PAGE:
Campaign bankrolled by Leo-linked nonprofits, run through Leo’s CRC Advisors

WASHINGTON, DC – New reporting from The Washington Post today revealed conservative kingpin Leonard Leo as the architect of a years-long coordinated campaign to defend and celebrate Justice Clarence Thomas — run through Leo’s CRC Advisors and bankrolled with nearly two million dollars from key Leo-linked nonprofits. The report is just the latest in a series of shady Supreme Court dealings involving Leo, raising serious ethical and legal questions.

Leonard Leo has written the definition of court corruption. It’s no surprise he’s been caught red handed yet again helping his favorite corrupt Justice,” said Accountable.US senior advisor Kyle Herrig. “It’s far past time for a full investigation into Leo and his dark web of nonprofits by Congress.”

Washington Post highlights:

“Leo, a longtime executive of the Federalist Society, the influential nonprofit organization for conservative and libertarian lawyers, is well-known for his efforts to push the judiciary to the right. Using a network of closely related nonprofits over which he holds sway, Leo has led advocacy campaigns to help confirm every conservative Supreme Court justice over the past two decades. He advised President Donald Trump on his selection of three justices.

The public relations campaign shows how he has continued to exert influence in support of right-leaning justices after helping them secure lifetime appointments. It adds to an emerging portrait of Leo as a behind-the-scenes benefactor, defending the justices from public criticism and exalting their jurisprudence while tending to personal matters including private travel and a spouse’s employment.”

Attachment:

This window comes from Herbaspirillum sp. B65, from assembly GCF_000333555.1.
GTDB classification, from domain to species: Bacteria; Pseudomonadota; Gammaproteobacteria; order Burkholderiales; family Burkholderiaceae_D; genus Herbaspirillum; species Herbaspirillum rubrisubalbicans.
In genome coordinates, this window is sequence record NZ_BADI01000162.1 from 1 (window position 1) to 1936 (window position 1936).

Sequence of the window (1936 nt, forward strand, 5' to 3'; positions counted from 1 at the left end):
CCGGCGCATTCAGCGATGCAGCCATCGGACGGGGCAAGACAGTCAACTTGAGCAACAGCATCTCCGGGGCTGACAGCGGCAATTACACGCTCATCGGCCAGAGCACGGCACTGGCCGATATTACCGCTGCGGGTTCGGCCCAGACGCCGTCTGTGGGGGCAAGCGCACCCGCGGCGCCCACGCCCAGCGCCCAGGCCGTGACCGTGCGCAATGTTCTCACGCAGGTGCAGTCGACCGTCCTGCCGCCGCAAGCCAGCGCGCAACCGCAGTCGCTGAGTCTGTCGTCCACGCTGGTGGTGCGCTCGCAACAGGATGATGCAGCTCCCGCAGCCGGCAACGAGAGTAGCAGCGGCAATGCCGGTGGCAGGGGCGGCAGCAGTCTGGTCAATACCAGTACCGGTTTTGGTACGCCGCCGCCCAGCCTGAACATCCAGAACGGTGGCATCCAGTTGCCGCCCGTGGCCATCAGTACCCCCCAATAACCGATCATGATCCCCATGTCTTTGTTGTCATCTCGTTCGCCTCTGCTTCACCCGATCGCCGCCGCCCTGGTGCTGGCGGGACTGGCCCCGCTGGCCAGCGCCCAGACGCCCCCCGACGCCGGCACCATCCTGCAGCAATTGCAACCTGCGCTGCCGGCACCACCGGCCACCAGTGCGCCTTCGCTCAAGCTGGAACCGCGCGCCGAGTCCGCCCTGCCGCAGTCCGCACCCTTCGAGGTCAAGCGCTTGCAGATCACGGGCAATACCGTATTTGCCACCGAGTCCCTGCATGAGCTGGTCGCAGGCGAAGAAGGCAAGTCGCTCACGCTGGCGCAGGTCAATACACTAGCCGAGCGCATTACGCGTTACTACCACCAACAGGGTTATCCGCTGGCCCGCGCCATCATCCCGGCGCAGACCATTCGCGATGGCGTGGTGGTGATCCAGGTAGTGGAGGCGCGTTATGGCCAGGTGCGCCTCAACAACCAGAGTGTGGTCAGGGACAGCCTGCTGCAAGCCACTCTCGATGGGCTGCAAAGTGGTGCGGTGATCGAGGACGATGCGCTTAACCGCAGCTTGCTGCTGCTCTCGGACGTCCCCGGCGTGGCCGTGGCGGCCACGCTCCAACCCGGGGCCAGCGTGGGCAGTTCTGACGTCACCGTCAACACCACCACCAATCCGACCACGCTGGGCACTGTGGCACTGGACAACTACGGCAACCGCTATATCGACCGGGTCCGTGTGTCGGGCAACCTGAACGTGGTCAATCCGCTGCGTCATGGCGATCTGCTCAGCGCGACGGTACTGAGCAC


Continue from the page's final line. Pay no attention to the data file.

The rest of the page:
“In 2016, Mark Paoletta, the D.C. lawyer and former White House aide who helped with Thomas’s confirmation, set the public relations campaign in motion and served as its public face.

On required forms he filed when he later joined the Trump administration, Paoletta disclosed that a nonprofit group called the Judicial Education Project had paid him and his firm nearly $300,000 that year for “media projects.”

In response to questions from The Post, he confirmed that the projects were related to Thomas and that “my good friend Leonard Leo’s group provided funding for this work,” including the Thomas film. As with many of the nonprofit entities in his network, Leo has no formal role on the Judicial Education Project, meaning his influence is not apparent from public records. Leo previously told The Post that he is an adviser to the organization.”

“Another nonprofit entity advised by Leo, the Judicial Crisis Network, continued parts of the public relations campaign more recently. The nonprofit has said it spent $1.5 million last year to promote the Thomas film. It still maintains three social media accounts honoring Thomas.”

Learn more about Leo’s extensive dark influence network at



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